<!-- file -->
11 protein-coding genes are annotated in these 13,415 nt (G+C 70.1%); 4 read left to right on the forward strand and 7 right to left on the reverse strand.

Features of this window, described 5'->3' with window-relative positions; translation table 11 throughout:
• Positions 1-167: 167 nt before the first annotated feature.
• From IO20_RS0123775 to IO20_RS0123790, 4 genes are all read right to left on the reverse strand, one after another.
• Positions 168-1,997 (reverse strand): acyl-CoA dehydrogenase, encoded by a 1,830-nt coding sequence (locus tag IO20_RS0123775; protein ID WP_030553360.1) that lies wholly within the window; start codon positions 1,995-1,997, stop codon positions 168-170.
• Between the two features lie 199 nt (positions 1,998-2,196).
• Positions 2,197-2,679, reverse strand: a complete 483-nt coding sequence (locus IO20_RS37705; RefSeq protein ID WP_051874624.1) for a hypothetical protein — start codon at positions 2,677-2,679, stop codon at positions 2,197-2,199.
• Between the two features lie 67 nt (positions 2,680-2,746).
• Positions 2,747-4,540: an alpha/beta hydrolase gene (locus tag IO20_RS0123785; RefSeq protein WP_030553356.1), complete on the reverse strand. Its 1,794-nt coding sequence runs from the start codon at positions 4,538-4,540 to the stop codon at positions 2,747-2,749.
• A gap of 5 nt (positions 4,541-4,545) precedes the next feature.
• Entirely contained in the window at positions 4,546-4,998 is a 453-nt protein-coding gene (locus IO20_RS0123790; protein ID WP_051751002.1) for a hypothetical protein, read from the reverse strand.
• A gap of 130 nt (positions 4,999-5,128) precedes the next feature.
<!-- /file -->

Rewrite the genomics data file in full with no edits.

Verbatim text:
11 protein-coding genes are annotated in these 13,415 nt (G+C 70.1%); 4 read left to right on the forward strand and 7 right to left on the reverse strand.

Features of this window, described 5'->3' with window-relative positions; translation table 11 throughout:
• Positions 1-167: 167 nt before the first annotated feature.
• From IO20_RS0123775 to IO20_RS0123790, 4 genes are all read right to left on the reverse strand, one after another.
• Positions 168-1,997 (reverse strand): acyl-CoA dehydrogenase, encoded by a 1,830-nt coding sequence (locus tag IO20_RS0123775; protein ID WP_030553360.1) that lies wholly within the window; start codon positions 1,995-1,997, stop codon positions 168-170.
• Between the two features lie 199 nt (positions 1,998-2,196).
• Positions 2,197-2,679, reverse strand: a complete 483-nt coding sequence (locus IO20_RS37705; RefSeq protein ID WP_051874624.1) for a hypothetical protein — start codon at positions 2,677-2,679, stop codon at positions 2,197-2,199.
• Between the two features lie 67 nt (positions 2,680-2,746).
• Positions 2,747-4,540: an alpha/beta hydrolase gene (locus tag IO20_RS0123785; RefSeq protein WP_030553356.1), complete on the reverse strand. Its 1,794-nt coding sequence runs from the start codon at positions 4,538-4,540 to the stop codon at positions 2,747-2,749.
• A gap of 5 nt (positions 4,541-4,545) precedes the next feature.
• Entirely contained in the window at positions 4,546-4,998 is a 453-nt protein-coding gene (locus IO20_RS0123790; protein ID WP_051751002.1) for a hypothetical protein, read from the reverse strand.
• A gap of 130 nt (positions 4,999-5,128) precedes the next feature.